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The Citizen's Guide to the Supreme Court

Brett and Nazim are two attorneys who hate being attorneys. In lieu of practicing law, they have instead developed a podcast to help make the Supreme Court more accessible to the average person. Each week, Brett and Nazim will discuss current Supreme Court cases and how they affect your daily life, while also ruminating on how their dreams of fame and fortune resulted in jokes about Star Wars and wondering how Ruth Bader Ginsburg thinks about Facebook. This Podcast is for entertainment purposes only and is not legal advice. If anything you hear leads you to believe you need legal advice, please contact an attorney immediately.
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Now displaying: August, 2018

This podcast is for entertainment purposes only and is not legal advice.  If you hear anything that leads you to believe you need legal advice, please contact an attorney immediately.

Aug 19, 2018

It's the end of the term, so Brett and Nazim are recording LIVE in front of a studio audience of three in Brett's dining room.  Brett and Nazim draft storylines they think will be popular this time next year, while recapping the Court's term and talking about who is the most famous Bundy (Al, Peg, Ted, or King Kong).  The Citizen's Guide to the Supreme Court will return on October 7th, 2018.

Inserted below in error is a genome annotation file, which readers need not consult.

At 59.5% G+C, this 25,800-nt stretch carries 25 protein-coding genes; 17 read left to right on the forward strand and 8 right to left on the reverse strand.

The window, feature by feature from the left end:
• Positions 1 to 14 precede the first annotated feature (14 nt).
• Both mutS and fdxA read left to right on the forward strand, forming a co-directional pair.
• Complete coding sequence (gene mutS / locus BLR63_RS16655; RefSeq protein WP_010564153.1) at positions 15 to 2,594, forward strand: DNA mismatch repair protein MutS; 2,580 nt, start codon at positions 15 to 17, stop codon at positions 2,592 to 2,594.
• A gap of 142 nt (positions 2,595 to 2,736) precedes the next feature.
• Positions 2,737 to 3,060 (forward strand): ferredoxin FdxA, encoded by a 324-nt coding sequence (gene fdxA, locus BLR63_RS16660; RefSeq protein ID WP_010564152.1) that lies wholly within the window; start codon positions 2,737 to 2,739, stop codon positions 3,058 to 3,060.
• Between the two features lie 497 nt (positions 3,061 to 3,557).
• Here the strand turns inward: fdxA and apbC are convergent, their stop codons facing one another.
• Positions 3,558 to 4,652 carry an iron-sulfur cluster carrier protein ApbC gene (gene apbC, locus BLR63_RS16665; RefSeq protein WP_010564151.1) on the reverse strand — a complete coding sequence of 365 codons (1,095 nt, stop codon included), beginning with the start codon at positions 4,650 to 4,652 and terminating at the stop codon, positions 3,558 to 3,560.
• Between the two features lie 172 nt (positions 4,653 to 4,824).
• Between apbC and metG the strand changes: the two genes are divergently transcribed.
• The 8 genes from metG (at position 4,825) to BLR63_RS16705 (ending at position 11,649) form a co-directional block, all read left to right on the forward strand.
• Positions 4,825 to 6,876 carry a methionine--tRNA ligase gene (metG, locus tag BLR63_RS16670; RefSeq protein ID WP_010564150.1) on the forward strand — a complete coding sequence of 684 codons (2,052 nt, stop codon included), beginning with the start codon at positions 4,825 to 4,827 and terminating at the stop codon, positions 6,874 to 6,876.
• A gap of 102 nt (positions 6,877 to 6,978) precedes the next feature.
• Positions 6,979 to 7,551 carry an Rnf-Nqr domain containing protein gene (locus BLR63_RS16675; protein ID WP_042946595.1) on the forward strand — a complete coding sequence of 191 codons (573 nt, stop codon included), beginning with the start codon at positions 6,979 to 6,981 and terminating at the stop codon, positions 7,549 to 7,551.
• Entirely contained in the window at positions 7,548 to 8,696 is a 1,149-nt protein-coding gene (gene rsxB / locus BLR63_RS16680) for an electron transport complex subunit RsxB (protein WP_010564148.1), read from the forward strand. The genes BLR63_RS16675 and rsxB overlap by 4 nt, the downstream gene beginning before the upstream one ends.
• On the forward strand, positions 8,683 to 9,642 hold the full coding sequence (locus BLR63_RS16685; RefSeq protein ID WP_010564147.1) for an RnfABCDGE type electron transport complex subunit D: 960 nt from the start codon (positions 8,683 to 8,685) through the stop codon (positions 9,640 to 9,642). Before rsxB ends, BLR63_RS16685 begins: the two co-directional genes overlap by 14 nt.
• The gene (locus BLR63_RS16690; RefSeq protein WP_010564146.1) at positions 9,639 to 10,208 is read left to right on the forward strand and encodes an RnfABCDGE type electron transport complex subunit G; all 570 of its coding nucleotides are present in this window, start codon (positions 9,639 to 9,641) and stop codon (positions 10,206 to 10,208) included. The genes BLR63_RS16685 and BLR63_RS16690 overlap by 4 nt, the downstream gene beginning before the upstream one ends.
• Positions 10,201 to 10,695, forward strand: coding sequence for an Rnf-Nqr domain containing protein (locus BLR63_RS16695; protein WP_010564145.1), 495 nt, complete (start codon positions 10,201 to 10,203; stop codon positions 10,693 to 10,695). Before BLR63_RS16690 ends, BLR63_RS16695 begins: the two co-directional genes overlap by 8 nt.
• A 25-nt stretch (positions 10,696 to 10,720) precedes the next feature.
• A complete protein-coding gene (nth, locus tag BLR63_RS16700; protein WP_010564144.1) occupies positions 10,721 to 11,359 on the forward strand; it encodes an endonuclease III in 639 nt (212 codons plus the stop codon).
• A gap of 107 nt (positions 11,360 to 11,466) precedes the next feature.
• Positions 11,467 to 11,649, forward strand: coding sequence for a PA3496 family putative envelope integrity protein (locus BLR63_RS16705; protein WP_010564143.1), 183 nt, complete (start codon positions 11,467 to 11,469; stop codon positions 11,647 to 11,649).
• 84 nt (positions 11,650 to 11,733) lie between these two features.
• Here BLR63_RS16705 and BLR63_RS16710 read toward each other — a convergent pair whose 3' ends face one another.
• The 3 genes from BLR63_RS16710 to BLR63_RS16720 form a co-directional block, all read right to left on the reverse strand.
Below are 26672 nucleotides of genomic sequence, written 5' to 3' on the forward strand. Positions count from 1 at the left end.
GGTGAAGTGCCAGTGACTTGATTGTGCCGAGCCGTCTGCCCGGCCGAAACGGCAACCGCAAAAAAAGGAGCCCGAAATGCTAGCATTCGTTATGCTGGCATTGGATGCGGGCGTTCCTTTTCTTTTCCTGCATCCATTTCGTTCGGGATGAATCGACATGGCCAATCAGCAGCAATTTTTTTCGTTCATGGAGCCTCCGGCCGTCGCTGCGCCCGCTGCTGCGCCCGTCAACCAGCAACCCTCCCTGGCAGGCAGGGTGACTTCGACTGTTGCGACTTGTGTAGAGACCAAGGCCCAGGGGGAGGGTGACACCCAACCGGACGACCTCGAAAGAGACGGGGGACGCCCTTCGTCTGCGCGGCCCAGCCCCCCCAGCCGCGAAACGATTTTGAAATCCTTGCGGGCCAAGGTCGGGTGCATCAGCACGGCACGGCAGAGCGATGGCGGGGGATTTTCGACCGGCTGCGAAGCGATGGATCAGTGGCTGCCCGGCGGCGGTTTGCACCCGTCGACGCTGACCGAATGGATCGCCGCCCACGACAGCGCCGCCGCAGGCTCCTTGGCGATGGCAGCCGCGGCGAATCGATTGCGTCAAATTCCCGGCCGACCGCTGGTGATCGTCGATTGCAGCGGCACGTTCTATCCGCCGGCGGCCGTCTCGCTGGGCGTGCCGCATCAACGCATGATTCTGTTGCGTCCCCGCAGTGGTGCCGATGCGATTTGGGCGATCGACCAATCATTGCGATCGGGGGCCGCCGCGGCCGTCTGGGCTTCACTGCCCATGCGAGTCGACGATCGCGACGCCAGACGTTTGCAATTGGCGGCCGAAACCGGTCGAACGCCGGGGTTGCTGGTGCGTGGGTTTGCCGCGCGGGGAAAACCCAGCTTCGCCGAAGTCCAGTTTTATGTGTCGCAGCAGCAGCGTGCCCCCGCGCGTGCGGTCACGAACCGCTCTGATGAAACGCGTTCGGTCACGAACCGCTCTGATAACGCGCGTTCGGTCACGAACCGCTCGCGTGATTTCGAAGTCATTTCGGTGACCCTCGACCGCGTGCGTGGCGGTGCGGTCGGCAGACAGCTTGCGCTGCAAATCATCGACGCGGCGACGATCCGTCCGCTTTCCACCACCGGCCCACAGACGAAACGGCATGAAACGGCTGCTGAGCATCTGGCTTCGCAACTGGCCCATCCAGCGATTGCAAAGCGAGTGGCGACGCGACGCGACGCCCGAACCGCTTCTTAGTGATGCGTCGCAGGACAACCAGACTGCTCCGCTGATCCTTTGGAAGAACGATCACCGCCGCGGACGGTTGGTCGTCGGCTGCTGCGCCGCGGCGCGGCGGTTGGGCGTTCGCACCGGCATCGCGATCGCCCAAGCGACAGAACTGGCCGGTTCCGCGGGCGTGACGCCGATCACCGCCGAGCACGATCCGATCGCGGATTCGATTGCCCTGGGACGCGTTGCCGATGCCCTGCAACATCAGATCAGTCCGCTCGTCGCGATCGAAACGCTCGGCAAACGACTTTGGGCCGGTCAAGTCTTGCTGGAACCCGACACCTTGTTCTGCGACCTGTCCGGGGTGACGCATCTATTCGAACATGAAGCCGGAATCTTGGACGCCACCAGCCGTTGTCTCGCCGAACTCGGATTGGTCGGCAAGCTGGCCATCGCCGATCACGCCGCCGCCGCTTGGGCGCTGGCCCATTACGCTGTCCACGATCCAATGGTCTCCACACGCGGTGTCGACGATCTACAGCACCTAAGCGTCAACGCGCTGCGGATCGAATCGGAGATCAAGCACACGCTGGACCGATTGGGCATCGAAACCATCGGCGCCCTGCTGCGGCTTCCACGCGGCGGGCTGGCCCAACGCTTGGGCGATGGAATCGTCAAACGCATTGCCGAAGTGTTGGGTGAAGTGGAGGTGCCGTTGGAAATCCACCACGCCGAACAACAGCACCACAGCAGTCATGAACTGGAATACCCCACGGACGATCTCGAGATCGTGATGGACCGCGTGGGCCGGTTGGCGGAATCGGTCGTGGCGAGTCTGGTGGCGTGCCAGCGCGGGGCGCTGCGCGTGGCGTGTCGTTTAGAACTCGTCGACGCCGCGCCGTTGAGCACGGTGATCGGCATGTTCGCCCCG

Aug 12, 2018

Brett and Nazim wrap up the remaining cases of the 2017/2018 term, including Hughes v. U.S. (Whether changes in sentencing guidelines affect C pleas), Rosales-Mireles v. U.S. (Whether standard of review for sentencing mistakes should be ridiculous), Cox v. U.S.(Whether military judges should be fired over technical appointment issues), Sveen v. Melin (Whether Contracts Clause negates statute which changes beneficiaries after divorce), Currier v. Virginia (Whether Double Jeopardy bars severed trial), and Collins v. Virginia (Whether automobile exceptions takes precedence over property rights in the 4th Amendment).  Whew.  Law starts at (10:19).

Aug 5, 2018

Brett and Nazim embark on a marathon session to resolve all the cases that were discussed on the podcast this term.  The first batch covers the "Jan Brady" political cases, in that MVA v. Mansky (whether Minnesota's political apparel ban at election polls is unconstitutional), and Abbott v. Perez (whether Texas' District Maps are a violation of the Voting Rights Act) fell by the wayside in lieu of all the other nonsense this term.  Law starts at (06:50).

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